Water splitting over nanowires

22 September 2010

Nanowires that efficiently split water into oxygen and hydrogen could be an important step toward affordable chemical storage of solar power according to US scientists.

Water and sunlight are highly abundant and nature uses these to make energy through photosynthesis. Despite intensive studies on artificial photolysis, making it as efficient as nature is proving difficult. Titanium dioxide electrodes are one way to split water under ultraviolet light but the efficiency is low as they are only able to absorb ultraviolet light and the amount of light converted to energy is low.

Now, Hongkun Park and colleagues, at Harvard University, have synthesised TiO2 nanowires with high surface areas, deposited them on an electrode and found that chemically crosslinking them increases their optical density - allowing more light to be absorbed. This allows the light to energy conversion to be doubled compared to previous TiO2 electrodes, says Park.

Sunlight and water can be used to create energy

Doping the nanowire network with gold or silver nanoparticles allows the water splitting reaction to take place under visible light, adds Park. This could lead to a ten fold improvement in the catalysts ability to split water, he says.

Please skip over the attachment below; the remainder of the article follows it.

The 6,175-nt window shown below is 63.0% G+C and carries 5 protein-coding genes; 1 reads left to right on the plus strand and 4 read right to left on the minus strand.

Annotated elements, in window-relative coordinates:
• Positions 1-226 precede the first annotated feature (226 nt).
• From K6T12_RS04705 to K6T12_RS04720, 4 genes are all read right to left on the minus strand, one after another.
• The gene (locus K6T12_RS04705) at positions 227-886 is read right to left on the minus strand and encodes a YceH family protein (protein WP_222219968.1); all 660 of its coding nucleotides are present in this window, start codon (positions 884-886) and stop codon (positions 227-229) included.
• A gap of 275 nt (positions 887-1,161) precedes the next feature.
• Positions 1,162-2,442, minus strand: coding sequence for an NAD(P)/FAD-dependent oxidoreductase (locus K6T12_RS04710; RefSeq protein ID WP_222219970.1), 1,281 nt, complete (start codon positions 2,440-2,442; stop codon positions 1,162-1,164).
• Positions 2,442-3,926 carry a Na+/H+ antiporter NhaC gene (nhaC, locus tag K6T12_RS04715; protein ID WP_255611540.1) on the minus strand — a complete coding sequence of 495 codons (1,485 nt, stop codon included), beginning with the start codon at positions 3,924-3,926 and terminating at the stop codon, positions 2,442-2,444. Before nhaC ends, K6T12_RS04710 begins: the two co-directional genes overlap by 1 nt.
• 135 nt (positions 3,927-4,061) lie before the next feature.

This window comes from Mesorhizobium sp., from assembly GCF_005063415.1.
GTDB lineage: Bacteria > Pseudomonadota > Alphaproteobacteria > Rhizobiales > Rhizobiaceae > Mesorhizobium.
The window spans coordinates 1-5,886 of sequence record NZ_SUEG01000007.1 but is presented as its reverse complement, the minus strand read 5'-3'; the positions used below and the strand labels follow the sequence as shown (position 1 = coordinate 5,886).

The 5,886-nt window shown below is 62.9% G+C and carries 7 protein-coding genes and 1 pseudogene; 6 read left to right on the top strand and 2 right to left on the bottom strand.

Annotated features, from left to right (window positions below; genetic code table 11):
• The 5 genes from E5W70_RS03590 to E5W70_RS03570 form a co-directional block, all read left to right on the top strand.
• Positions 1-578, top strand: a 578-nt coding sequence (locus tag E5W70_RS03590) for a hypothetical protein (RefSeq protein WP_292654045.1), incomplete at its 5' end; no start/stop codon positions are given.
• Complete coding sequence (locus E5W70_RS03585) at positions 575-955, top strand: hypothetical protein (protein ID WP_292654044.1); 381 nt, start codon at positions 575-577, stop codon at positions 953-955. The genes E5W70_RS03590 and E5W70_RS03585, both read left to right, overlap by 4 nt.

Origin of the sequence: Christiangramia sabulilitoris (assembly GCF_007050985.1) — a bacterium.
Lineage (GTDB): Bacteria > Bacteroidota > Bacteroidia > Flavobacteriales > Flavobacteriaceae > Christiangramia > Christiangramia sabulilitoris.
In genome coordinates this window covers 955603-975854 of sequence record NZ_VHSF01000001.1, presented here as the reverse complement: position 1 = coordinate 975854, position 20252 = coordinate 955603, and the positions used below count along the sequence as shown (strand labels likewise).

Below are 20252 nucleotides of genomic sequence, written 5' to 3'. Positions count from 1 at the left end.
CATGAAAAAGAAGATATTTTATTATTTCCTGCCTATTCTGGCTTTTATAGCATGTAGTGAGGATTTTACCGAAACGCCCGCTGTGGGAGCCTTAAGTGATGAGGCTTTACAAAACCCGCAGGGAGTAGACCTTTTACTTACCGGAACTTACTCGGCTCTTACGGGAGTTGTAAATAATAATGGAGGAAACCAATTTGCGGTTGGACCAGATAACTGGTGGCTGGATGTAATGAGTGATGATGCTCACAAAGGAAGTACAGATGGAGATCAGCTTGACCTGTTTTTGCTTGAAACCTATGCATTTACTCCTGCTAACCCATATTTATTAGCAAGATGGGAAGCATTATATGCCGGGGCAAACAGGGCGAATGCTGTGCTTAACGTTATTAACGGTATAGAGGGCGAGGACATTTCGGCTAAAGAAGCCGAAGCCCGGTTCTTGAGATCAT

'Our work shows that the performance of a material can be enhanced by putting it in a nanostructured network, and this design can potentially be extended to many other materials to achieve the goal of highly efficient solar water-splitting,' says Park.

Steve Dunn, an expert in materials chemistry, at the Centre for Materials Research, Queen Mary University of London comments, 'This work is very interesting with the most significant new finding being the morphological change from using more traditional titania powders to using nanorods. The advantages of using titania, over other more exotic systems, is that the chemistry is well known, it is highly photostable, it is cheap and is also non-toxic.'

The group now plan to study water photoelectrolysis with other metal oxides, such as iron oxide, that can absorb visible light and to study how their efficiency is enhanced in a similar nanowire networks.

Carl Saxton


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